A testamentary disposition cannot fulfil its purpose if it does not emerge in probate proceedings. You can avoid this danger by having your private will – whether made in your own hand or in the hand of another person – deposited with a notary or lawyer, and the notary/lawyer also registers the will in the register of wills.

The notary who carries out the probate proceedings after your death routinely checks the register of wills. This prevents the suppression of your last will and testament in Austria.

What you should not do, on the other hand: Handwrite a private will yourself and then keep it at home. Here there is the obvious danger that a relative who does not like the contents of the will will look for it after your death, find it and make it disappear.

What does it cost to write a will in Austria?

What does it cost to write a will in Austria?

How much it costs in Austria to draw up a will with a lawyer or notary depends above all on how much consultation is necessary in advance and how complex the testamentary disposition ultimately becomes. Lawyers generally charge according to the time spent.

Three-digit sums are realistic for a simple will without a great need for advice, but usually four-digit sums in more complicated cases.

How can I revoke my will under Austrian inheritance law?

How can I revoke my will under Austrian inheritance law?

Revocation of a last will and testament is possible at any time in Austria.

A revocation may be made expressly. In this case, however, the formal requirements that already applied when the will was made must be observed.

Under Austrian laws you can revoke your will by simply destroying it.

In deviation from this, however, revocation can also be effected by burning, tearing up or cutting up.

Crossing out individual passages is also possible and effective.

And finally, Austrian law presumes that a new will revokes the older one.

How long does a will remain valid in Austria?

How long does a will remain valid in Austria?

In Austria, a will remains valid as long as it is not revoked.

Where should I keep my will?

Where should I keep my will?

Make sure that your will is registered and kept in a safe place in Austria.There is a very clear recommendation: Have your will registered in the register of wills by a lawyer or notary. You should also instruct him or her to deposit your will in the office safe. The place of storage will be noted in the register of wills, so that the notary who carries out your probate after your death will also know where to find your last will and testament.

On the other hand, do not put your will in your desk drawer. Do not hide it under your mattress. Do not give it to a friend or relative for safekeeping.

Because there are always two risks: The first risk is that the document will be maliciously destroyed or suppressed. The second risk is that the deed simply never comes out in probate proceedings.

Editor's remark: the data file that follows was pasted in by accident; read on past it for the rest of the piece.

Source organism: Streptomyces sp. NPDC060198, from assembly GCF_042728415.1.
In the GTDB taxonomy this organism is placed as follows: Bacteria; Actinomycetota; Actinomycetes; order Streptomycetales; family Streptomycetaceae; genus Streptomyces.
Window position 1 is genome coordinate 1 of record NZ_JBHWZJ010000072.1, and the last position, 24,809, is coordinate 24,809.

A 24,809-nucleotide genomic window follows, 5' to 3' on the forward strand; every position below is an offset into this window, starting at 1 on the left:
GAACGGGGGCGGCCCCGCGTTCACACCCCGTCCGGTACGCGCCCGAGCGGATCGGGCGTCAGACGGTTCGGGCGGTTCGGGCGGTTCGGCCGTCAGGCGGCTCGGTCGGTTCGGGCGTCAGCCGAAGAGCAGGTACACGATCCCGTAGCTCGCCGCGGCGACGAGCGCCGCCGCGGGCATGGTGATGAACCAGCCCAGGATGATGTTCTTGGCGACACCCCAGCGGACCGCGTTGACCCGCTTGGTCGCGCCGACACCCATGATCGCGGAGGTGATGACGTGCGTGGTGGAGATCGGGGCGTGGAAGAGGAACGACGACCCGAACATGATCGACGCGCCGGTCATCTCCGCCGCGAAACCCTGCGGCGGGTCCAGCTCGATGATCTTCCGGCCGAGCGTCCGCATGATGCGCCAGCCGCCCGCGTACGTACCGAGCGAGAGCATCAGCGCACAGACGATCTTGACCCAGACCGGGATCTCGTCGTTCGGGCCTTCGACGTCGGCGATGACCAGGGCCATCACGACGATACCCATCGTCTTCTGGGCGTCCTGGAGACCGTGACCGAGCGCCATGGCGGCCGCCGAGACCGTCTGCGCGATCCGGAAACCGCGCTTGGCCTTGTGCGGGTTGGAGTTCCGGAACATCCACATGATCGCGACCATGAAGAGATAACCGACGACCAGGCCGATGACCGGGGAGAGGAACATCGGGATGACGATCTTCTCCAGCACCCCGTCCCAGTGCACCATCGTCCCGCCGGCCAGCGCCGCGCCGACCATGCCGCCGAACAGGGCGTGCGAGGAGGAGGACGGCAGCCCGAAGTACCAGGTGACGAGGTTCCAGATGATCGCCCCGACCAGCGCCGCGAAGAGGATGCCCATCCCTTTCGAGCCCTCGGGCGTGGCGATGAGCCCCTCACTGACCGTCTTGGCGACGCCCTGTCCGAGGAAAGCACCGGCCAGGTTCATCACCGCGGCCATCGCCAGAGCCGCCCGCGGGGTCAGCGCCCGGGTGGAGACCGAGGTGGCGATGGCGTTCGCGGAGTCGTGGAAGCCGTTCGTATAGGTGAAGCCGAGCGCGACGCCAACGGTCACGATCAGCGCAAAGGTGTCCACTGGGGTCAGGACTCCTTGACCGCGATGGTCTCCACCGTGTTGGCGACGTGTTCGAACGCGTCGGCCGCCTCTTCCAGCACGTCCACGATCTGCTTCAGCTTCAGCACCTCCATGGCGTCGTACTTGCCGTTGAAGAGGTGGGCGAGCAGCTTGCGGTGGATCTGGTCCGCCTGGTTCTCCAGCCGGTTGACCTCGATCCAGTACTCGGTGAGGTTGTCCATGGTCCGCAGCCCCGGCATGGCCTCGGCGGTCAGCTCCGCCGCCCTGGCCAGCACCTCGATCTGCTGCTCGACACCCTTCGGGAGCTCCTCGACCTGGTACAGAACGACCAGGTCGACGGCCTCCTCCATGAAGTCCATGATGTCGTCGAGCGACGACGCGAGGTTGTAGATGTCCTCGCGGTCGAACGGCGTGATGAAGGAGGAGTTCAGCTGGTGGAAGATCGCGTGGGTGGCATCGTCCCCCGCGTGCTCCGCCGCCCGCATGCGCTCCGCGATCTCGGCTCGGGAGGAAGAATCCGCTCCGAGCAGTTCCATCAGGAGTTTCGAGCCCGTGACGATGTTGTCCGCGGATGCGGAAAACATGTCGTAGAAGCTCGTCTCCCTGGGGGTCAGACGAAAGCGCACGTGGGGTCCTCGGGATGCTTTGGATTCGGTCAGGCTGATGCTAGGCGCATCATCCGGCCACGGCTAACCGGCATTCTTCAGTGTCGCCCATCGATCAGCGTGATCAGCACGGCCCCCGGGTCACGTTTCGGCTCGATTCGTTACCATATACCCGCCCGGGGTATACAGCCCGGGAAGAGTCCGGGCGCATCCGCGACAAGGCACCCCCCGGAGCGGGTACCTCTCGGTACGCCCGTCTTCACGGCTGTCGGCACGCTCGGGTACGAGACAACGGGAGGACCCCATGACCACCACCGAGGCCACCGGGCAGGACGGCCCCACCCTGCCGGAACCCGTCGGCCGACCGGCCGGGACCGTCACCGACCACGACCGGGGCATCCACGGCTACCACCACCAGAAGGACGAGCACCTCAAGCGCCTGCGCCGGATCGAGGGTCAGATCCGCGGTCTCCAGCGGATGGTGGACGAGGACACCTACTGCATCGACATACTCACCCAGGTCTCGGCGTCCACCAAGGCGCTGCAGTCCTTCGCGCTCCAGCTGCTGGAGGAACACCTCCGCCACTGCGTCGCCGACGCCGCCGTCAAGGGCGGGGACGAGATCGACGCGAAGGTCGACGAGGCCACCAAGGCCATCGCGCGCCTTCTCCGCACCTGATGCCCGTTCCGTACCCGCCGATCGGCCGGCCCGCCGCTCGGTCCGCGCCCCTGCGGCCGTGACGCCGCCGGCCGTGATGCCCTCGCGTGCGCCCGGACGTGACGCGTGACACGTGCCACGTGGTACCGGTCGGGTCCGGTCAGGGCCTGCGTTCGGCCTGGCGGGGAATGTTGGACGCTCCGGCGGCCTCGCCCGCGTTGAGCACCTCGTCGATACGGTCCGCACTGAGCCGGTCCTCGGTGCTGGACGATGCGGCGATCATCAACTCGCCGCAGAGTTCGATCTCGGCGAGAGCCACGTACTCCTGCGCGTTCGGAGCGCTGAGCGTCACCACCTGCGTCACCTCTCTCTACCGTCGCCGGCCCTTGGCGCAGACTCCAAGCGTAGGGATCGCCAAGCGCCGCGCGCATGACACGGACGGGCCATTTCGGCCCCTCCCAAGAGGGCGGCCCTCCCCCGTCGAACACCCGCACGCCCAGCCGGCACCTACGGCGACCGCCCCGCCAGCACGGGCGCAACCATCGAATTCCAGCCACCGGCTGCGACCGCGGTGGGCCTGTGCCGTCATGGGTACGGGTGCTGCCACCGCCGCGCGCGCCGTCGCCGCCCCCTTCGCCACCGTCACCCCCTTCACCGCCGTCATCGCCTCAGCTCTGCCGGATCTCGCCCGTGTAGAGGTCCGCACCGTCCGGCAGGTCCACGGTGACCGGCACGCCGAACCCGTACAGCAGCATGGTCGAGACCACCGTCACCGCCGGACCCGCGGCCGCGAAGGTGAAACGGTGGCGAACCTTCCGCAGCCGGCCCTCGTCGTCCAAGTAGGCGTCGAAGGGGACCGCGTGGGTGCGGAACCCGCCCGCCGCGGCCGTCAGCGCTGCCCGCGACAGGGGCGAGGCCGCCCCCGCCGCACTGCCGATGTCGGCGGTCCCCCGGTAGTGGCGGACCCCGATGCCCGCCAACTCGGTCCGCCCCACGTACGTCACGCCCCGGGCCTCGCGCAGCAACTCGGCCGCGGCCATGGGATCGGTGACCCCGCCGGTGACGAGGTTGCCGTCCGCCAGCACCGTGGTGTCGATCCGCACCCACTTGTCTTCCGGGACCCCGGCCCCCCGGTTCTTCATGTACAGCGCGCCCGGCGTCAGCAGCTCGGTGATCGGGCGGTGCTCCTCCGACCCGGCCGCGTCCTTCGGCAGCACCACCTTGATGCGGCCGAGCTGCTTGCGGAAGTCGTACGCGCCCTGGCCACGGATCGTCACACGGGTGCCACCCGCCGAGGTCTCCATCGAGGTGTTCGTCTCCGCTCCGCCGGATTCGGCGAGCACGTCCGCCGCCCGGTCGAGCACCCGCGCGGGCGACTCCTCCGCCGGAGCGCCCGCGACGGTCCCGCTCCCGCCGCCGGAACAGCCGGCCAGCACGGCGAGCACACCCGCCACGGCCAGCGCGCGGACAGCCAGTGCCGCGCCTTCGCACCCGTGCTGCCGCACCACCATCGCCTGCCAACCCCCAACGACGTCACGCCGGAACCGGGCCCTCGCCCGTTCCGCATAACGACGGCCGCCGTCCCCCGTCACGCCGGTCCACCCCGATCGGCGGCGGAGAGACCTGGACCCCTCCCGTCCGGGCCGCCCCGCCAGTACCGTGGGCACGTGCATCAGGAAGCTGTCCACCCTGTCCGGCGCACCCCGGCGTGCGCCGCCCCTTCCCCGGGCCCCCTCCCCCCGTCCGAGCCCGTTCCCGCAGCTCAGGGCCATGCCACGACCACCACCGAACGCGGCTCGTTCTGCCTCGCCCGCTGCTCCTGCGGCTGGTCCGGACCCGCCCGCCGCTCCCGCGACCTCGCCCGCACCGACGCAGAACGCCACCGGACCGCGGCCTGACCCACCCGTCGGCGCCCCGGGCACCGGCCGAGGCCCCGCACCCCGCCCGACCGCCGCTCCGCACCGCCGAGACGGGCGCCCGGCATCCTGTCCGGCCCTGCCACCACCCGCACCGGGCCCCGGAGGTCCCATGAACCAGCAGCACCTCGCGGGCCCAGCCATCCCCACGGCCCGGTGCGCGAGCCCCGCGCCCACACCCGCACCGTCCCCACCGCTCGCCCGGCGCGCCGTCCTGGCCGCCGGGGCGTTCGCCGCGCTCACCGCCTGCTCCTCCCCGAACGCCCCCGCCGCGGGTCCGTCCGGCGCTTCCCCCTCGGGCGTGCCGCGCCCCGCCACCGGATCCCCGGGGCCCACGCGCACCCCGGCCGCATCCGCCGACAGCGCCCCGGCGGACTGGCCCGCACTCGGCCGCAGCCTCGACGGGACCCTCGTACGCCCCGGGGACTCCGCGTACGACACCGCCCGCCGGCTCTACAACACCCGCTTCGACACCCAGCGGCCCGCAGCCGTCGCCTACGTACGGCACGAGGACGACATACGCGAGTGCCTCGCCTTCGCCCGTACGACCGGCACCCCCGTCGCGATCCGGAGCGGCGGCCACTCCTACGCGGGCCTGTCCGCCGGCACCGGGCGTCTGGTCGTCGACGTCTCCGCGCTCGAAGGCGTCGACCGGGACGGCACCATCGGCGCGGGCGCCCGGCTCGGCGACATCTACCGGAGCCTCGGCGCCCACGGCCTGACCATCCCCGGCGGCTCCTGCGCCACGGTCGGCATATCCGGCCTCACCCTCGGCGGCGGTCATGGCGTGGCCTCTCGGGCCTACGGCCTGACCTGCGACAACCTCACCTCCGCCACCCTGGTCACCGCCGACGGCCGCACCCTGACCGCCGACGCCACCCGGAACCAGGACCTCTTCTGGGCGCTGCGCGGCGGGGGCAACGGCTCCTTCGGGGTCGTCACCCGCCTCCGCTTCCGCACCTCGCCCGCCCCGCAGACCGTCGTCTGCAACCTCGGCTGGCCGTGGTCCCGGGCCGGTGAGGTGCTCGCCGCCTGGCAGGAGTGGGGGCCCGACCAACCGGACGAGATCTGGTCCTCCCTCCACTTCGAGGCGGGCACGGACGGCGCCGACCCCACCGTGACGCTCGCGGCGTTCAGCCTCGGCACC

My mother's will has been destroyed. What applies now?

My mother's will has been destroyed. What applies now?

If your mother destroyed her will herself, then that counts as a revocation. Tearing up or burning the (only) document is completely indisputable. This also presupposes a corresponding will to revoke, which will also exist in most cases: A person who burns his will usually wants it to cease to be valid.

On the other hand, someone who only crumples up the document and then throws it away creates considerable legal uncertainty, because it is not certain that this counts as revocation.

If a will is destroyed by accident, this does not count as revocation of the testamentary disposition. In this context, one always speaks of a “coincidence” if the destruction occurred without the knowledge and will of the testator:

The deceased accidentally burnt her will with a batch of other slips of paper before she died. A child who was left out of the will destroys the document. The will burns in the course of a flat fire.

In all these cases, the testamentary disposition remains valid. Of course, the question then arises as to how the content of the testamentary disposition can be proven.

What applies in the case of unclear or ambiguous orders?

What applies in the case of unclear or ambiguous orders?

In the case of a will, the true will of the testator is the decisive criterion for interpretation.

For this purpose, other declarations by the testator or other evidence may also be used to ascertain the true will.

However, this does not circumvent the formal requirement: There must therefore be at least a hint of the true testator’s will in the will. Otherwise, the true will is not relevant.

Who inherits under Austrian laws if there is no will?

Who inherits under Austrian laws if there is no will?

If the deceased did not make a will or effectively revoked her will, then intestate succession occurs.

When can a will be contested in Austria?

When can a will be contested in Austria?

A will is contestable in particular in the cases listed below. However, the individual prerequisites for contestation must always be carefully examined on the basis of the individual case.